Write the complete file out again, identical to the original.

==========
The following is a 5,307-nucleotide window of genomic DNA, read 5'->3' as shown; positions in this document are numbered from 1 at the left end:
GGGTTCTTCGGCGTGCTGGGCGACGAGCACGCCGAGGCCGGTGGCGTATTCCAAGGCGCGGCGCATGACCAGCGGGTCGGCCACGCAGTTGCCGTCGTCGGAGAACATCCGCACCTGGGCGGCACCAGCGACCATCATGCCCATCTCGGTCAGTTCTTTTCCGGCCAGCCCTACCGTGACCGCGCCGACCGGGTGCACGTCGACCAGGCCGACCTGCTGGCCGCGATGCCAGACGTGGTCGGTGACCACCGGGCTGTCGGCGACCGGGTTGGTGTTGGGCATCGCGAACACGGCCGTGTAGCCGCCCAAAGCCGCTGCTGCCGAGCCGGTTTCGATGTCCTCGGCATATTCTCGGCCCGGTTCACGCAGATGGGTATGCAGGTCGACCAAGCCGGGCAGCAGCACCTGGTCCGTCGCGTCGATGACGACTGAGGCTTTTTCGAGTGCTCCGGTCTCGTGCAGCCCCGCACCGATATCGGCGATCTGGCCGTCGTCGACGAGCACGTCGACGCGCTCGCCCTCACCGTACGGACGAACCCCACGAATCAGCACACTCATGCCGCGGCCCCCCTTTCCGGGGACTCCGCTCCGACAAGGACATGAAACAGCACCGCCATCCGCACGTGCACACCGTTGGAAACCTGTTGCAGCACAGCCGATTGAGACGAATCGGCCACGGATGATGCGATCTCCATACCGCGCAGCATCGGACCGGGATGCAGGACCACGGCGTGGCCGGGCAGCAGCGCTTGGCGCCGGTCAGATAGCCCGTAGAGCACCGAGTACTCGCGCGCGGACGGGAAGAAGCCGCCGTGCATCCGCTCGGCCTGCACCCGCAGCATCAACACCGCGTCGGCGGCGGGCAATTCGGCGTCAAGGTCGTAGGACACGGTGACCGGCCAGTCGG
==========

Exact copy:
The following is a 5,307-nucleotide window of genomic DNA, read 5'->3' as shown; positions in this document are numbered from 1 at the left end:
GGGTTCTTCGGCGTGCTGGGCGACGAGCACGCCGAGGCCGGTGGCGTATTCCAAGGCGCGGCGCATGACCAGCGGGTCGGCCACGCAGTTGCCGTCGTCGGAGAACATCCGCACCTGGGCGGCACCAGCGACCATCATGCCCATCTCGGTCAGTTCTTTTCCGGCCAGCCCTACCGTGACCGCGCCGACCGGGTGCACGTCGACCAGGCCGACCTGCTGGCCGCGATGCCAGACGTGGTCGGTGACCACCGGGCTGTCGGCGACCGGGTTGGTGTTGGGCATCGCGAACACGGCCGTGTAGCCGCCCAAAGCCGCTGCTGCCGAGCCGGTTTCGATGTCCTCGGCATATTCTCGGCCCGGTTCACGCAGATGGGTATGCAGGTCGACCAAGCCGGGCAGCAGCACCTGGTCCGTCGCGTCGATGACGACTGAGGCTTTTTCGAGTGCTCCGGTCTCGTGCAGCCCCGCACCGATATCGGCGATCTGGCCGTCGTCGACGAGCACGTCGACGCGCTCGCCCTCACCGTACGGACGAACCCCACGAATCAGCACACTCATGCCGCGGCCCCCCTTTCCGGGGACTCCGCTCCGACAAGGACATGAAACAGCACCGCCATCCGCACGTGCACACCGTTGGAAACCTGTTGCAGCACAGCCGATTGAGACGAATCGGCCACGGATGATGCGATCTCCATACCGCGCAGCATCGGACCGGGATGCAGGACCACGGCGTGGCCGGGCAGCAGCGCTTGGCGCCGGTCAGATAGCCCGTAGAGCACCGAGTACTCGCGCGCGGACGGGAAGAAGCCGCCGTGCATCCGCTCGGCCTGCACCCGCAGCATCAACACCGCGTCGGCGGCGGGCAATTCGGCGTCAAGGTCGTAGGACACGGTGACCGGCCAGTCGG